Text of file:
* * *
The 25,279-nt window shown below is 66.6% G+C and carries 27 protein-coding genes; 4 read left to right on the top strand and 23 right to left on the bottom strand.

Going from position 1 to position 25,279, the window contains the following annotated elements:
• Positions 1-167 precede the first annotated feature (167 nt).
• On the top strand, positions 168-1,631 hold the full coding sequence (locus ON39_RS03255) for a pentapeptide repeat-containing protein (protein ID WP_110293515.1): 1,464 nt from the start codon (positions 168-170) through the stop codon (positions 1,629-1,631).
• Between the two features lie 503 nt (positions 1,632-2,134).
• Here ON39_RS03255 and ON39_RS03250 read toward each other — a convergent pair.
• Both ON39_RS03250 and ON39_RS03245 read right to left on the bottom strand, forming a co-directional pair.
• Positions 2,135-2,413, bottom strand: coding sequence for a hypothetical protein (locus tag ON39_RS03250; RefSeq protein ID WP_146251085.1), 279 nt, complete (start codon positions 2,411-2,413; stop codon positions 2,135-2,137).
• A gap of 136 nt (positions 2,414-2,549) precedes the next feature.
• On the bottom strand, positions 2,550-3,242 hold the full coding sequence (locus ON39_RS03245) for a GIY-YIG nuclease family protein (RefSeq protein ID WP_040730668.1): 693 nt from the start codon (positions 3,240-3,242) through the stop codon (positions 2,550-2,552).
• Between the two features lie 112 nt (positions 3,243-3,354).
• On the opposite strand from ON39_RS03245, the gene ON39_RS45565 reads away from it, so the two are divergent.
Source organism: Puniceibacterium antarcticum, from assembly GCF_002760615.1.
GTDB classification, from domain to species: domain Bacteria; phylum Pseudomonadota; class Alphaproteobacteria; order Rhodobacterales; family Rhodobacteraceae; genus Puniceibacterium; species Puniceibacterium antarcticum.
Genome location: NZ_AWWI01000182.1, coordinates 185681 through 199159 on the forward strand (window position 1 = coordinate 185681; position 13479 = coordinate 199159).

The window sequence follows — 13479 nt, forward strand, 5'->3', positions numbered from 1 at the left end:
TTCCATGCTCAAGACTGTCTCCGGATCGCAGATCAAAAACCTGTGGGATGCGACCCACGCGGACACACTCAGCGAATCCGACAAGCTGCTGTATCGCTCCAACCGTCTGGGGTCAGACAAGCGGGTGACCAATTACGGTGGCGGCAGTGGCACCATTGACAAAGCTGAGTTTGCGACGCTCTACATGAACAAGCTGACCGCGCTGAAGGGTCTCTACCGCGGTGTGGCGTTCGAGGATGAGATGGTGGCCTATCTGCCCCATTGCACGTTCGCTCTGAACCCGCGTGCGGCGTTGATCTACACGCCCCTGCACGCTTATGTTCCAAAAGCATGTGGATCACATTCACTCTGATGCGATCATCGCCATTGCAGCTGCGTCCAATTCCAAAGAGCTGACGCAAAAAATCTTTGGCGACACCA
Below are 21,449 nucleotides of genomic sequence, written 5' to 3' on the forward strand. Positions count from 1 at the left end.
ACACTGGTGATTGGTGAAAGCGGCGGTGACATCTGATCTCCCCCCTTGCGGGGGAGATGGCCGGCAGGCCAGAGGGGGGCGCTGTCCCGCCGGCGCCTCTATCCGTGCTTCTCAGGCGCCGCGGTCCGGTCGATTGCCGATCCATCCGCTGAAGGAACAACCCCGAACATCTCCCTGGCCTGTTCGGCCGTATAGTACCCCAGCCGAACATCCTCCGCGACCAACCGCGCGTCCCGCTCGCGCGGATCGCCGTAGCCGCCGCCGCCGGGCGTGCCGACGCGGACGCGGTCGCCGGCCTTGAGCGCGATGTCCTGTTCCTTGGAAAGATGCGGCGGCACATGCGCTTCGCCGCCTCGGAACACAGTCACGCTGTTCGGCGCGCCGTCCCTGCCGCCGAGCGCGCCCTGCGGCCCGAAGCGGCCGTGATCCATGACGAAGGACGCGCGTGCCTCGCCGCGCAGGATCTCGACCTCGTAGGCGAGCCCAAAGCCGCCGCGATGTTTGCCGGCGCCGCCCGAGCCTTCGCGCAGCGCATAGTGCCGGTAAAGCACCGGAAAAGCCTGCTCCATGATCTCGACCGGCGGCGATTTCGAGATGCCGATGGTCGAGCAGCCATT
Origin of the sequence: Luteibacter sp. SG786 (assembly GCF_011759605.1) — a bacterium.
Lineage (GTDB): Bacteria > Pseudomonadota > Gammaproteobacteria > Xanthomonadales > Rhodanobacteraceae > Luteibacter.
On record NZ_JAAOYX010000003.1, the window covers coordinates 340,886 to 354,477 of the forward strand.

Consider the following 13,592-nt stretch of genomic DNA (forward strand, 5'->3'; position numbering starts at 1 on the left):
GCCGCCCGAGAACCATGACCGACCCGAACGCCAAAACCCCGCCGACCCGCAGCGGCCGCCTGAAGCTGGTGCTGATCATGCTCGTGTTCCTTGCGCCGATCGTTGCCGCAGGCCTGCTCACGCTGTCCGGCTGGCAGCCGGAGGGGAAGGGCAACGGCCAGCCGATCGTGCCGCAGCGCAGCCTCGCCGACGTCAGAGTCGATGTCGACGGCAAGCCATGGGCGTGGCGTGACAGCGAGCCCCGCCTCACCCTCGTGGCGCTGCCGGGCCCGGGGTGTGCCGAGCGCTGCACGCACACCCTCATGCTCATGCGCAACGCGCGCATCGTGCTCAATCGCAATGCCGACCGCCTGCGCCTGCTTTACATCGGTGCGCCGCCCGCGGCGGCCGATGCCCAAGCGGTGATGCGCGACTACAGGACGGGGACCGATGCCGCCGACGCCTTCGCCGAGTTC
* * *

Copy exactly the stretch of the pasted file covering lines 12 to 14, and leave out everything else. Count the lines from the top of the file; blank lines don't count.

• On the opposite strand from ON39_RS03245, the gene ON39_RS45565 reads away from it, so the two are divergent.
Source organism: Puniceibacterium antarcticum, from assembly GCF_002760615.1.
GTDB classification, from domain to species: domain Bacteria; phylum Pseudomonadota; class Alphaproteobacteria; order Rhodobacterales; family Rhodobacteraceae; genus Puniceibacterium; species Puniceibacterium antarcticum.